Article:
Most people know what it’s like to be really hungry.  Can you remember the last time you were famished?  Or what about a time you were truly parched?

One day, some are going to be truly satisfied—like a starving man who finally gets food; like someone dying of thirst who finally gets cool, refreshing water.   Those who hunger and thirst for justice—for all that is wrong in the world to be made right—will finally be full and satisfied because God will make it all right.

Matthew 5:7
God blesses those who are merciful, for they will be shown mercy.

This one goes right down into the core of Christianity.  We say it every time we pray the Lord’s prayer.  “Forgive us our trespasses, as we forgive those who trespass against us.”

There are so many offences in this life that just cannot be repaid.  If we demand every wrong done is repaid in full, it will make our life (and everyone else’s) a living hell.  And at the end of it all, we will not be satisfied, because some debts cannot be repaid; they can only be forgiven.  So, you are blessed when you show mercy, because you will receive mercy too.  Do you want to be angry and full of pain and resentment all your life?   Or do you want to be at peace with God and yourself and the world around you?  You don't forgive for the sake of the one who wronged you; you forgive for the sake of your own peace of mind.

Matthew 5:8
God blesses those whose hearts are pure, for they will see God.

If I were to put this in my own words, I would say it this way:  You’re blessed if you’re totally sincere, because you will actually see God.

When you’re your thoughts are pure, when you’re motives are pure, when you are totally sincere,
then you will see God.  Most of us have a long way to go on this.  Often, we don’t even know the impurities that lie within us.  We need God’s help to root them out.  The Christian journey is walking alongside Christ every day, allowing Him to reveal the impurities within us until we are totally sincere and blessed to actually see God, face to face.

Matthew 5:9
God blesses those who work for peace,
 for they will be called the children of God.

Most people agree a little more peace in the world would be nice.  Then we wouldn’t have wars and fighting.  The problem is:  you want things your way and I want things mine.  And this country wants this and that country wants that.  And it seems like the only way to settle it is to fight and see who comes out on top.  Of course, the one that comes out on top can’t stay on top forever.
The biggest, baddest bully grows old and weak and someone takes their place.  Even the strongest empires rise and eventually fall.  It always happens--always has, always will.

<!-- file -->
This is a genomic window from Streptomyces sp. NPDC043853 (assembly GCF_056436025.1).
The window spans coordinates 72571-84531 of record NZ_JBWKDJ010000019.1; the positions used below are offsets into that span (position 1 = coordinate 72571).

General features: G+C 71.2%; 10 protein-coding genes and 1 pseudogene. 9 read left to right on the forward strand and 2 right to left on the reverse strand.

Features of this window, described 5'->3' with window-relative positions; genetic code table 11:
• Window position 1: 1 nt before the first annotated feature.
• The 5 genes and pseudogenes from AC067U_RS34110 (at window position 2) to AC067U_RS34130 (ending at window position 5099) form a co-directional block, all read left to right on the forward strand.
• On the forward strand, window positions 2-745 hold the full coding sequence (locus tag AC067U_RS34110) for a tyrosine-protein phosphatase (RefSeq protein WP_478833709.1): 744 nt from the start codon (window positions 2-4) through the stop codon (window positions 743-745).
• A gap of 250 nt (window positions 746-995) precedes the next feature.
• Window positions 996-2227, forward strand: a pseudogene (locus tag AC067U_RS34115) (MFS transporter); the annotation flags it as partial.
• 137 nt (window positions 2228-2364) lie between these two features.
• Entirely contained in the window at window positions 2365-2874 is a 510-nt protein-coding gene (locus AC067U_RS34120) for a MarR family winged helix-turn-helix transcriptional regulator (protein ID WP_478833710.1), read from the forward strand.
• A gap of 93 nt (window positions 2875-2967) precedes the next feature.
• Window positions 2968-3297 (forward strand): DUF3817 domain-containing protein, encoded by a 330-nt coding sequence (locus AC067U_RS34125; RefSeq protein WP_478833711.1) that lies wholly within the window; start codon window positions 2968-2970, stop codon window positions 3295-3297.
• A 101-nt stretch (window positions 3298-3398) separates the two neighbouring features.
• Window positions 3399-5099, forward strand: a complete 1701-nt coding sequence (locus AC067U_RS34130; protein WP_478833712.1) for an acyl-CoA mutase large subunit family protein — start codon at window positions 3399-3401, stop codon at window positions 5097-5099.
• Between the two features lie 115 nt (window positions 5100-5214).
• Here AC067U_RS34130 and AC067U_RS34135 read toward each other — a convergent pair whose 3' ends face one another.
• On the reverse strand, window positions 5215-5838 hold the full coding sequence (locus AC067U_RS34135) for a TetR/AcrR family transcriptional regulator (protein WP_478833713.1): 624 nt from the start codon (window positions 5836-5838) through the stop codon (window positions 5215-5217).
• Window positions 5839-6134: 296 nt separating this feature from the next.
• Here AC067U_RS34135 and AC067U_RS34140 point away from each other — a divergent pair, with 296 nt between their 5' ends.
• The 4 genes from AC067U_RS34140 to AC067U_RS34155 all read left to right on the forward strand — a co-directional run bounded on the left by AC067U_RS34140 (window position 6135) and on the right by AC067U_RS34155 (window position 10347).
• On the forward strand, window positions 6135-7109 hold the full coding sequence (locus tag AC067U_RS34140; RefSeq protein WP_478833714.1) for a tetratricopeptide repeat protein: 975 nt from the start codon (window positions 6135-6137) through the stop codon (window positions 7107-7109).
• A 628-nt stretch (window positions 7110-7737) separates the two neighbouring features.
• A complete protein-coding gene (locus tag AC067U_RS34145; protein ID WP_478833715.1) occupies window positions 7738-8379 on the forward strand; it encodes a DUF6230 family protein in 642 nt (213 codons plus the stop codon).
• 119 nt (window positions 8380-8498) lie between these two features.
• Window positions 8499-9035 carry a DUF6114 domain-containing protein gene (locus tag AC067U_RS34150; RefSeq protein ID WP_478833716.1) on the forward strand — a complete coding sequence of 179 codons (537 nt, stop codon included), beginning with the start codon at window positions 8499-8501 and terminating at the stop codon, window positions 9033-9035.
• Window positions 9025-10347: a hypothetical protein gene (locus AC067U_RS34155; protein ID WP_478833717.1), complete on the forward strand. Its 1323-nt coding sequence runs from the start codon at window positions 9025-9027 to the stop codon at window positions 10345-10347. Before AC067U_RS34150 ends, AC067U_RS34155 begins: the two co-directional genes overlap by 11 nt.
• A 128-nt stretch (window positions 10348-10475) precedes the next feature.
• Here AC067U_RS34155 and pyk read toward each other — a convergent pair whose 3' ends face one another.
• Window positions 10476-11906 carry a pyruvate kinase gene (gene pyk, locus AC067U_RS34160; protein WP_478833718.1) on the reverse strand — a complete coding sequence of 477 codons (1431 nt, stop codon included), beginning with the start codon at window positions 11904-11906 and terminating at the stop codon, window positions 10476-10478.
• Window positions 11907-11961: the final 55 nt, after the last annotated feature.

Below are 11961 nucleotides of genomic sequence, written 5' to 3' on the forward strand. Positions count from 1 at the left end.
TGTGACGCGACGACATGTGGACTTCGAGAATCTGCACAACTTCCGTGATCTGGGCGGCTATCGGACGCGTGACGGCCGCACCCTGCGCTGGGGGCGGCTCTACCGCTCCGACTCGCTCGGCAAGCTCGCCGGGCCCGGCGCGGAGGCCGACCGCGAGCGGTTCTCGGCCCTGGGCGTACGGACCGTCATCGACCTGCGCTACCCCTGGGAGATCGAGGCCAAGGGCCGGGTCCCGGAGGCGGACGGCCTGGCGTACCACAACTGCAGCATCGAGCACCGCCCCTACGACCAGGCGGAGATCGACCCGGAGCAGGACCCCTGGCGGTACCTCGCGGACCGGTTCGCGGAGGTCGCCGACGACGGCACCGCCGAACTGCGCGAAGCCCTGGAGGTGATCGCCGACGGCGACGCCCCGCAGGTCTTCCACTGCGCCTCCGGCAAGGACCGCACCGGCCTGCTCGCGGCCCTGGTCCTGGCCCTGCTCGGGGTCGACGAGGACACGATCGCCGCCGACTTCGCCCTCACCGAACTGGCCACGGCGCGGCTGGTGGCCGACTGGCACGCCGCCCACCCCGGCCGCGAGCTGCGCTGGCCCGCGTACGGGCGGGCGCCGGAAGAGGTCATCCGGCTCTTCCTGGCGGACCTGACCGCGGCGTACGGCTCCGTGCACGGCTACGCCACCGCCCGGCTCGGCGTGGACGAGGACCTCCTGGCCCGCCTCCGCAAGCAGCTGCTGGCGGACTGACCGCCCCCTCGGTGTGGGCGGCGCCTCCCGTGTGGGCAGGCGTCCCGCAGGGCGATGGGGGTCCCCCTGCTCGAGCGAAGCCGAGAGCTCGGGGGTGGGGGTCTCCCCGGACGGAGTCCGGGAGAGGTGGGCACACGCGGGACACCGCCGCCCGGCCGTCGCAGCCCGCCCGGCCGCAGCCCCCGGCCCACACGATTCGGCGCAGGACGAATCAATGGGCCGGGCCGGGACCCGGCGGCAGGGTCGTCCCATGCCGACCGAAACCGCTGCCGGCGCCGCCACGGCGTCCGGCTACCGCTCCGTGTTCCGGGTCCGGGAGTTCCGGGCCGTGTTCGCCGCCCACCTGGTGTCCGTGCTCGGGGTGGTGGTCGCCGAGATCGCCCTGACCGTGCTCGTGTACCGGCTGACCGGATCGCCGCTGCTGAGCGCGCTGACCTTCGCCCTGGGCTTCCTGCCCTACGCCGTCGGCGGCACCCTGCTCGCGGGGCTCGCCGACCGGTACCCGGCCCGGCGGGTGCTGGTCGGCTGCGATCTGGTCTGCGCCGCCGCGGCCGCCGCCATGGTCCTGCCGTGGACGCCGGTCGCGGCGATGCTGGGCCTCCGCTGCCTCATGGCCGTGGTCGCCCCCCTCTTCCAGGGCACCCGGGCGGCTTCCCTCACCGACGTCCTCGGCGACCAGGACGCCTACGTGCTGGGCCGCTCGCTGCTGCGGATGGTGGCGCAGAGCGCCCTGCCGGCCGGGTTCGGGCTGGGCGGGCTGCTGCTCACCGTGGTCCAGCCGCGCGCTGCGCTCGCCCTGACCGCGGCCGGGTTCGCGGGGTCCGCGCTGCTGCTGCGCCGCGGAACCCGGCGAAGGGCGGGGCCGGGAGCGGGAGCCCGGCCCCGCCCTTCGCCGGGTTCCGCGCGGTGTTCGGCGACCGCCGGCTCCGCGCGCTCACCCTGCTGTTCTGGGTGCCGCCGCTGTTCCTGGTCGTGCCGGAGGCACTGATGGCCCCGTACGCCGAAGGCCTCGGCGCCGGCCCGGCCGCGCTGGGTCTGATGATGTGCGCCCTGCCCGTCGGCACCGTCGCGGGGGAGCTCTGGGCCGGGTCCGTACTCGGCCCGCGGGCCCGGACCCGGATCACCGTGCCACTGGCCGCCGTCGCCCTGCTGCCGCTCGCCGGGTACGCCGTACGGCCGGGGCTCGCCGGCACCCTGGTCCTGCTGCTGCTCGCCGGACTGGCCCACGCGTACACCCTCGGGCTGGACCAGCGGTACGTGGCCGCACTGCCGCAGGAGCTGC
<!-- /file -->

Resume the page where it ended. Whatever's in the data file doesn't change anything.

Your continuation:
Jesus came to end all that.  He came to bring true peace.  It’s not a peace where the weakest people must submit to the strongest rulers.  It’s a peace where we all finally live in a right relationship with our loving Creator God—as we were originally intended to live.

God's true children spend their lives working to bring this kind of peace on earth, more and more.

Matthew 5:10
10 God blesses those who are persecuted for doing right, for the Kingdom of Heaven is theirs.

Living for God and doing the right thing may make you blessed in God’s Heavenly Kingdom, but it may not feel much like it in this world.  In fact, it may make you a lot of enemies in this world.  Those who want to remain in darkness will fight to keep your light from exposing them. Even if you aren't overtly calling them out on their wrong behavior, your righteous life exposes their unrighteousness.  So, if you are truly living for Jesus, people who aren’t will mock you, persecute you, lie about you, and say all sorts of evil things because you follow Jesus.  But don’t worry about it, because you are blessed.  The Kingdom of Heaven is yours.  And Jesus said in Matthew 5:11-12:

Matthew 5:11-12
11 “God blesses you when people mock you and persecute you and lie about you and say all sorts of evil things against you because you are my followers.
 12 Be happy about it! Be very glad! For a great reward awaits you in heaven. And remember, the ancient prophets were persecuted in the same way.

The Kingdom of God is Not of this World
As we review what Jesus said about who is truly blessed—supremely blessed and happy—we can clearly see Jesus’ definitions are not at all the same as the world’s.

You can strive to be blessed according to this world’s definitions.  You can strive for:
wealth, comfort, power, prosperity, and selfish fulfillment.  But this world and what it stands for is passing away.  At most, you may have 100 years to scrape and scratch and fight to hold onto the things of this world.  But the end will come.  You will have to stand before God and give an account for your life.  And then you will have all eternity to answer for it.

But those who repent and turn to Jesus, turn their back on this world and its values.  They become children of God and royal priests in the Kingdom of God.  And Jesus atones for all their sins.  They are made pure and righteous before God.  They offer mercy and receive mercy from God.  And theirs is the glorious Kingdom of God,  in which they will dwell for all eternity in everlasting life--where there will be no more sin or sickness or suffering or sorrow or death.

Which Kingdom do you choose?  The kingdoms of this world or the Kingdom of God?

If you choose God's Kingdom, pray to Him today.  Ask Him to forgive you.  Promise to follow Jesus from this day forward.  Thank Him and receive His Holy Spirit to lead you and guide you and empower you to live for Jesus every day.